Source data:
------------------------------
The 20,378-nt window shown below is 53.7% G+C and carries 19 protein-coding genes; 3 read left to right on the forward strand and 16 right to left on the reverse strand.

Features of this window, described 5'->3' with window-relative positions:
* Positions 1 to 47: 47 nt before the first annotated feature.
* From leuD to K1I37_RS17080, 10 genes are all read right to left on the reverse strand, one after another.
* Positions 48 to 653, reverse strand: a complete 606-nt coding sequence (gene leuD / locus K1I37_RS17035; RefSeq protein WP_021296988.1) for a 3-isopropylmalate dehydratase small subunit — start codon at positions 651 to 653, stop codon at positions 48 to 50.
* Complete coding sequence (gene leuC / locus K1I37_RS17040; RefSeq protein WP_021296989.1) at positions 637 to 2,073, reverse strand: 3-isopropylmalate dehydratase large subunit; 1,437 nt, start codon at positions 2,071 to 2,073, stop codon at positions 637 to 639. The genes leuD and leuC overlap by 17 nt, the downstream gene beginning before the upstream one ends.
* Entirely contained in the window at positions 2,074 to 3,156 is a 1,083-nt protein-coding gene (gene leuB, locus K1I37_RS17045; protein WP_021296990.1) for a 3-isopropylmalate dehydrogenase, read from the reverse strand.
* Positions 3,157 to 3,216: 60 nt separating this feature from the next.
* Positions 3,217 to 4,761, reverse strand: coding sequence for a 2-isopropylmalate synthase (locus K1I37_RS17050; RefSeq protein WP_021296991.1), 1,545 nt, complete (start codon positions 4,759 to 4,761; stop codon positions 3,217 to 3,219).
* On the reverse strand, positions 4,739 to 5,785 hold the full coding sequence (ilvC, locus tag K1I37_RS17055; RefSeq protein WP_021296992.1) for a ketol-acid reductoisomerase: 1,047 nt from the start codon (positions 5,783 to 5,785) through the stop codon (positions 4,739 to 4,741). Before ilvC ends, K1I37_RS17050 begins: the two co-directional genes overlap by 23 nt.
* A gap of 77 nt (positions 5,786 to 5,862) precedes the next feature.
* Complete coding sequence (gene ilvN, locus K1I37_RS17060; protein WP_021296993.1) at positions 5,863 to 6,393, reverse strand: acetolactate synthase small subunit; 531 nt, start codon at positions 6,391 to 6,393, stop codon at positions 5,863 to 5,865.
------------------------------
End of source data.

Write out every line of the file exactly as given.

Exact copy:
The 20,378-nt window shown below is 53.7% G+C and carries 19 protein-coding genes; 3 read left to right on the forward strand and 16 right to left on the reverse strand.

Features of this window, described 5'->3' with window-relative positions:
* Positions 1 to 47: 47 nt before the first annotated feature.
* From leuD to K1I37_RS17080, 10 genes are all read right to left on the reverse strand, one after another.
* Positions 48 to 653, reverse strand: a complete 606-nt coding sequence (gene leuD / locus K1I37_RS17035; RefSeq protein WP_021296988.1) for a 3-isopropylmalate dehydratase small subunit — start codon at positions 651 to 653, stop codon at positions 48 to 50.
* Complete coding sequence (gene leuC / locus K1I37_RS17040; RefSeq protein WP_021296989.1) at positions 637 to 2,073, reverse strand: 3-isopropylmalate dehydratase large subunit; 1,437 nt, start codon at positions 2,071 to 2,073, stop codon at positions 637 to 639. The genes leuD and leuC overlap by 17 nt, the downstream gene beginning before the upstream one ends.
* Entirely contained in the window at positions 2,074 to 3,156 is a 1,083-nt protein-coding gene (gene leuB, locus K1I37_RS17045; protein WP_021296990.1) for a 3-isopropylmalate dehydrogenase, read from the reverse strand.
* Positions 3,157 to 3,216: 60 nt separating this feature from the next.
* Positions 3,217 to 4,761, reverse strand: coding sequence for a 2-isopropylmalate synthase (locus K1I37_RS17050; RefSeq protein WP_021296991.1), 1,545 nt, complete (start codon positions 4,759 to 4,761; stop codon positions 3,217 to 3,219).
* On the reverse strand, positions 4,739 to 5,785 hold the full coding sequence (ilvC, locus tag K1I37_RS17055; RefSeq protein WP_021296992.1) for a ketol-acid reductoisomerase: 1,047 nt from the start codon (positions 5,783 to 5,785) through the stop codon (positions 4,739 to 4,741). Before ilvC ends, K1I37_RS17050 begins: the two co-directional genes overlap by 23 nt.
* A gap of 77 nt (positions 5,786 to 5,862) precedes the next feature.
* Complete coding sequence (gene ilvN, locus K1I37_RS17060; protein WP_021296993.1) at positions 5,863 to 6,393, reverse strand: acetolactate synthase small subunit; 531 nt, start codon at positions 6,391 to 6,393, stop codon at positions 5,863 to 5,865.